Ralph Hotere's death over the weekend reminded me of the 2005 AUP publication - The Desire of the Line.
Alongside the large abstract paintings for which he is so much admired, Ralph Hotere did throughout his career produce countless beautiful figurative works – drawings and paintings. In this book Kriselle Baker introduces these works and presents a rich selection of 142 images focusing especially on the gorgeous Woman series, a constant in Hotere’s work from the 1960s. These are wonderfully varied, many composed of the simplest lines effortlessly suggesting warmth, intimacy and pleasure; others have flashes of colour or denser lines. Also included are a smaller group of works from Song Cycle, originally drawn for a stage performance and evoking movement and sound. The introductory essay, in which Baker explores the history of these images, their distinctive qualities and their role in relation to Hotere’s better-known work, is followed by a catalogue of 112 full-page images and a list of works.
The drawings point in quite another direction. They are small and fragile, yet never tentative. They are where Ralph affirms, over and over, many of the things he values: the body and the body’s imperfections; beauty; movement and change and continuity; the earthiness and gracefulness – as in full of grace – of what it is to be human. – Bill Manhire, in the ‘Foreword’
Kriselle Baker is an art historian specialising in contemporary New Zealand art. She spent many years cataloguing the paintings and drawings of Ralph Hotere and has written two theses and several books on his work. The Desire of the Line was her first publication and was written to complement an exhibition, Ralph Hotere Figurative Works: Carnival, Song Cycle and the Woman series, which she curated for the Dunedin Art Gallery.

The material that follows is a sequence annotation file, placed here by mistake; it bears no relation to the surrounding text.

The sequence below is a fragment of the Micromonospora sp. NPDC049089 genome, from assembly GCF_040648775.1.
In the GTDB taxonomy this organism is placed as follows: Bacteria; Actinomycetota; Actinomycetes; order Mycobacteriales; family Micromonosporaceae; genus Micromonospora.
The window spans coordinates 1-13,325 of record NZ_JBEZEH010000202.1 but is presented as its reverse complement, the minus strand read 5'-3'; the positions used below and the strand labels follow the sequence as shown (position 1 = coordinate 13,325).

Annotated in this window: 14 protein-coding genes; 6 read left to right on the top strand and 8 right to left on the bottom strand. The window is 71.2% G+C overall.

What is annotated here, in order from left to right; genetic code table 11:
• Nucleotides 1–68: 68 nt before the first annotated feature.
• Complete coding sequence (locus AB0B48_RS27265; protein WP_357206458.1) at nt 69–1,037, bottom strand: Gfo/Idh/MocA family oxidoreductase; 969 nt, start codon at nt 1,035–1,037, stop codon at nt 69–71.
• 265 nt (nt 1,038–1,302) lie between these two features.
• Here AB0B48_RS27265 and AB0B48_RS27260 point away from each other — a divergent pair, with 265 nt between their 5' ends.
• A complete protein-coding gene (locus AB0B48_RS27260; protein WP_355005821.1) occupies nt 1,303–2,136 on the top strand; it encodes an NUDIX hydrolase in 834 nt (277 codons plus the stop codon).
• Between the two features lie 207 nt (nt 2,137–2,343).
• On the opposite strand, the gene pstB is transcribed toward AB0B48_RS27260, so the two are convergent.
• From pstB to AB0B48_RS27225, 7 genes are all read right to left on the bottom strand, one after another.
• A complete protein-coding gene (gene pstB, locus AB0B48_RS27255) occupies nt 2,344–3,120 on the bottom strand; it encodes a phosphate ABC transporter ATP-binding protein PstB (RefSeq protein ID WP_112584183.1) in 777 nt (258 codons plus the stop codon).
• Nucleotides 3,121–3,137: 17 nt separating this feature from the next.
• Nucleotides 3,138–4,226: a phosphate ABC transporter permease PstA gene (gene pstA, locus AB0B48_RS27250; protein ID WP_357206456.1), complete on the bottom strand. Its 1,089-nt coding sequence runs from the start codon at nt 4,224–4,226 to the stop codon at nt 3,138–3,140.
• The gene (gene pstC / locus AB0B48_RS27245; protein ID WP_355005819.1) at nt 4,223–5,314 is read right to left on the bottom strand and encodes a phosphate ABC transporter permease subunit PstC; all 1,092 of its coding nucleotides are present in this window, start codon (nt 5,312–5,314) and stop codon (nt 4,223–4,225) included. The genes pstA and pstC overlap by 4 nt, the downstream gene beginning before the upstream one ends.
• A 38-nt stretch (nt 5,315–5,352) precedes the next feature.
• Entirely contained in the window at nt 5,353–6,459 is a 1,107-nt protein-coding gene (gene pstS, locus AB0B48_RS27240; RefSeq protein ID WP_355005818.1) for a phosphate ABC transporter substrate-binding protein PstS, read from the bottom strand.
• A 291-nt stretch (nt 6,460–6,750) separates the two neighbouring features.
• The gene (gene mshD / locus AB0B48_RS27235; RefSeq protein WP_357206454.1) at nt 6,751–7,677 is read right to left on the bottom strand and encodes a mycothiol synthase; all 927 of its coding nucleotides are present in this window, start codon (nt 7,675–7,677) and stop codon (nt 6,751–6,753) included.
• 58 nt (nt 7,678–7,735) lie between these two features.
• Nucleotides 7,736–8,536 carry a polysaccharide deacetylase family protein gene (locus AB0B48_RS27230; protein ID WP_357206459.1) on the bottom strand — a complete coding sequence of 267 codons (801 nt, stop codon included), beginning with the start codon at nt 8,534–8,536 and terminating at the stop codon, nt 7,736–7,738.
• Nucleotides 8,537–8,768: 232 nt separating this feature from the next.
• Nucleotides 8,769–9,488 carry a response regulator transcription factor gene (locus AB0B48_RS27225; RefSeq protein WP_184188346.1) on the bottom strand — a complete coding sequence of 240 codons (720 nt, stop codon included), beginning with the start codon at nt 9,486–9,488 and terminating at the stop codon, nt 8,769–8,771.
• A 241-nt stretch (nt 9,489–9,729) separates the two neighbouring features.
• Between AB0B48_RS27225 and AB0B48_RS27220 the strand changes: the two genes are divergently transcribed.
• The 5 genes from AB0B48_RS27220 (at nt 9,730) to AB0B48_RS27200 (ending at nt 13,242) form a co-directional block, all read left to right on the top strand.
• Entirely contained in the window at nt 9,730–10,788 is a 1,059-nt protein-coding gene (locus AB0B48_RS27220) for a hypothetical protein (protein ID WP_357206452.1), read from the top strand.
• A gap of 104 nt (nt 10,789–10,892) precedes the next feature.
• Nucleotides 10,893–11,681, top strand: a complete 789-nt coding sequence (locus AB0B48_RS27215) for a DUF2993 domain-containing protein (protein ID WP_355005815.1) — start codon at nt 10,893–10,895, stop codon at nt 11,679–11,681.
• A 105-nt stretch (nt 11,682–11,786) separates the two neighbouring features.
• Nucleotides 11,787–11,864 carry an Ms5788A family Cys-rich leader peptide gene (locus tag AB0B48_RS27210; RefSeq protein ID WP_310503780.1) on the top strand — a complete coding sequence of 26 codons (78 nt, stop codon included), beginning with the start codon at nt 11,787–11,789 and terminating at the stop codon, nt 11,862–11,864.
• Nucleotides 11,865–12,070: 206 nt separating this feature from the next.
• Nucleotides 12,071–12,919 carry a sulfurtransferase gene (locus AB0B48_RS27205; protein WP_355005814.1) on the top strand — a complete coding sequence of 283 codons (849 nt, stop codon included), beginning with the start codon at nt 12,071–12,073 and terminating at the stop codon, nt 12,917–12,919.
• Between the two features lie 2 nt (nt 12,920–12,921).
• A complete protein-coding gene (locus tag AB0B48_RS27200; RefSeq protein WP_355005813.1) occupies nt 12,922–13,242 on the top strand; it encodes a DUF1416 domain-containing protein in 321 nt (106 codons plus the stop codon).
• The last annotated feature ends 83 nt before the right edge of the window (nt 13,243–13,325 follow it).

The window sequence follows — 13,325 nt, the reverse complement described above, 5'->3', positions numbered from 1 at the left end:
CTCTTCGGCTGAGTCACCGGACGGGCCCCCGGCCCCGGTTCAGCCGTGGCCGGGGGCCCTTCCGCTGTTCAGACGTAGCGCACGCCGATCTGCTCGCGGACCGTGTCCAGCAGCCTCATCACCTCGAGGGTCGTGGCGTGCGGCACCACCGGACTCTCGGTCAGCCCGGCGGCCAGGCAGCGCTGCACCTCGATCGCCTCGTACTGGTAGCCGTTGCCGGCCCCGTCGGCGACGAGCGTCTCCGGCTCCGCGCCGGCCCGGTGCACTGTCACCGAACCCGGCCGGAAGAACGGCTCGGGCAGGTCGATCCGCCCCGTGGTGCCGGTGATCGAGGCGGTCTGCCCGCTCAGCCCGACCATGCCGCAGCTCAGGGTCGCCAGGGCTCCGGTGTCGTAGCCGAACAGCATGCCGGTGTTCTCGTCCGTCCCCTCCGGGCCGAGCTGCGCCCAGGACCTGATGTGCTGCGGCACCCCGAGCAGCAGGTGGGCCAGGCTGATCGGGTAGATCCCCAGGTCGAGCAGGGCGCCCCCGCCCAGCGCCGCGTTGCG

The elegant book is still in print - rrp $59.99
Bookseller Helen Parsons writes:
Bookseller Helen Parsons writes:
Ralph Hotere died yesterday aged 81. One of our greatest contemporary artists.
Many years ago I was a volunteer docent at the Auckland Art Gallery.
As part of my training I chose to give my very first presentation on Ralph Hotere’s Aurora Koputai…acrylic & enamel on corrugated iron and wood – held by Auckland Art Gallery.
Hotere’s political works included his Aramoana series protesting against proposed aluminuimum smelter near his home at Port Chalmers, right in the south of New Zealand.
I have heard a story about Sam Neil who was visiting Hotere and saw the sheets of old, rusty corrugated iron stacked up under the (macrocarpa?) trees on the bluff where Hotere worked. Sam apparently had the idea that a wind could whip up those metal sheets and chop off one’s head. I love the vigorousness of that tale.
Roger and I appreciated viewing Pathway to the Sea – Aramoana 1991 in two different galleries. The old Robert McDougall Art Gallery and the Auckland Art Gallery.
Ralph Hotere and Bill Culbert worked together on this. Parallel rows of fluorescent tubes and paua shells stretched across the floors.
Each gallery gave a different mood to this work. The Christchurch exhibit flowed through the galleries, under arches; the Auckland show stretched through just the one rectangular gallery.
Ralph Hotere born 1931, died 2013.
Helen Parsons Bookseller
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